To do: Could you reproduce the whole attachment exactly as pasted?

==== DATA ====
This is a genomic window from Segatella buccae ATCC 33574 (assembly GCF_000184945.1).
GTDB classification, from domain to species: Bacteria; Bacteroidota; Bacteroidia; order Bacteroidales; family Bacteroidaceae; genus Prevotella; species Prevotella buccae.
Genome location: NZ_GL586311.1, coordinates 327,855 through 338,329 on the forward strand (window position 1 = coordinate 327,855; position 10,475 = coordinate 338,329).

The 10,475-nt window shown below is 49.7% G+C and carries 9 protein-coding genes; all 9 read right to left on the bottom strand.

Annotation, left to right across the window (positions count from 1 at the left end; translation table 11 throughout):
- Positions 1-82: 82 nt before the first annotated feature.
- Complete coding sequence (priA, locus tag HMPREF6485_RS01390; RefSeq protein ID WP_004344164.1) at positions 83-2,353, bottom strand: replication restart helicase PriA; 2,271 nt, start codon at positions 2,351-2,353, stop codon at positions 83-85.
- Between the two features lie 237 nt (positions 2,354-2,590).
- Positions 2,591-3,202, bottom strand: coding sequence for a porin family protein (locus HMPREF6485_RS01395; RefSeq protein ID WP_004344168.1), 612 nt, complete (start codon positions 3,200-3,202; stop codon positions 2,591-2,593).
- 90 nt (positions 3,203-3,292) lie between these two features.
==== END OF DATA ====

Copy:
This is a genomic window from Segatella buccae ATCC 33574 (assembly GCF_000184945.1).
GTDB classification, from domain to species: Bacteria; Bacteroidota; Bacteroidia; order Bacteroidales; family Bacteroidaceae; genus Prevotella; species Prevotella buccae.
Genome location: NZ_GL586311.1, coordinates 327,855 through 338,329 on the forward strand (window position 1 = coordinate 327,855; position 10,475 = coordinate 338,329).

The 10,475-nt window shown below is 49.7% G+C and carries 9 protein-coding genes; all 9 read right to left on the bottom strand.

Annotation, left to right across the window (positions count from 1 at the left end; translation table 11 throughout):
- Positions 1-82: 82 nt before the first annotated feature.
- Complete coding sequence (priA, locus tag HMPREF6485_RS01390; RefSeq protein ID WP_004344164.1) at positions 83-2,353, bottom strand: replication restart helicase PriA; 2,271 nt, start codon at positions 2,351-2,353, stop codon at positions 83-85.
- Between the two features lie 237 nt (positions 2,354-2,590).
- Positions 2,591-3,202, bottom strand: coding sequence for a porin family protein (locus HMPREF6485_RS01395; RefSeq protein ID WP_004344168.1), 612 nt, complete (start codon positions 3,200-3,202; stop codon positions 2,591-2,593).
- 90 nt (positions 3,203-3,292) lie between these two features.